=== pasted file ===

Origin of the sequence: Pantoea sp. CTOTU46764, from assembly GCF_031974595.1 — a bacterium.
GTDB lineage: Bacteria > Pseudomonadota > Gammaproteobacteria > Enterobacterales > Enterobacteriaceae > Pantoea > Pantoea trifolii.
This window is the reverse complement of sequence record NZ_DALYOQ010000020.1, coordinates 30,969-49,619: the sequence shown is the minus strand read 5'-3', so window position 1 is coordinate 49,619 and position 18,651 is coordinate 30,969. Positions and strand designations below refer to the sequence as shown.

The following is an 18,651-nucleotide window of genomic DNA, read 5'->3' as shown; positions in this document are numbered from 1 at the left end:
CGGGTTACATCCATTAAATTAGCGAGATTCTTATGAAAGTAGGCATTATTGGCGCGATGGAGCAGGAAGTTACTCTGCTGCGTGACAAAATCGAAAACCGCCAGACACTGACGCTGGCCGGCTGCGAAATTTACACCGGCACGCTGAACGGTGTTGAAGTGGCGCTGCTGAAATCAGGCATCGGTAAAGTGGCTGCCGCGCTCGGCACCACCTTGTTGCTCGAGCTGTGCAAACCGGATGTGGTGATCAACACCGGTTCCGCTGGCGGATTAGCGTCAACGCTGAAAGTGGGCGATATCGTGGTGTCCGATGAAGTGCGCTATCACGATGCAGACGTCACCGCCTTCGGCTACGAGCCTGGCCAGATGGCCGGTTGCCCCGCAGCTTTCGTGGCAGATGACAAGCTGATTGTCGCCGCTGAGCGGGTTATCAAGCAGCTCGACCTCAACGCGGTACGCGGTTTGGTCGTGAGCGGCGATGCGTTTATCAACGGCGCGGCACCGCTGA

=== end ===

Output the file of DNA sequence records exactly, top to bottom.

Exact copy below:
Origin of the sequence: Pantoea sp. CTOTU46764, from assembly GCF_031974595.1 — a bacterium.
GTDB lineage: Bacteria > Pseudomonadota > Gammaproteobacteria > Enterobacterales > Enterobacteriaceae > Pantoea > Pantoea trifolii.
This window is the reverse complement of sequence record NZ_DALYOQ010000020.1, coordinates 30,969-49,619: the sequence shown is the minus strand read 5'-3', so window position 1 is coordinate 49,619 and position 18,651 is coordinate 30,969. Positions and strand designations below refer to the sequence as shown.

The following is an 18,651-nucleotide window of genomic DNA, read 5'->3' as shown; positions in this document are numbered from 1 at the left end:
CGGGTTACATCCATTAAATTAGCGAGATTCTTATGAAAGTAGGCATTATTGGCGCGATGGAGCAGGAAGTTACTCTGCTGCGTGACAAAATCGAAAACCGCCAGACACTGACGCTGGCCGGCTGCGAAATTTACACCGGCACGCTGAACGGTGTTGAAGTGGCGCTGCTGAAATCAGGCATCGGTAAAGTGGCTGCCGCGCTCGGCACCACCTTGTTGCTCGAGCTGTGCAAACCGGATGTGGTGATCAACACCGGTTCCGCTGGCGGATTAGCGTCAACGCTGAAAGTGGGCGATATCGTGGTGTCCGATGAAGTGCGCTATCACGATGCAGACGTCACCGCCTTCGGCTACGAGCCTGGCCAGATGGCCGGTTGCCCCGCAGCTTTCGTGGCAGATGACAAGCTGATTGTCGCCGCTGAGCGGGTTATCAAGCAGCTCGACCTCAACGCGGTACGCGGTTTGGTCGTGAGCGGCGATGCGTTTATCAACGGCGCGGCACCGCTGA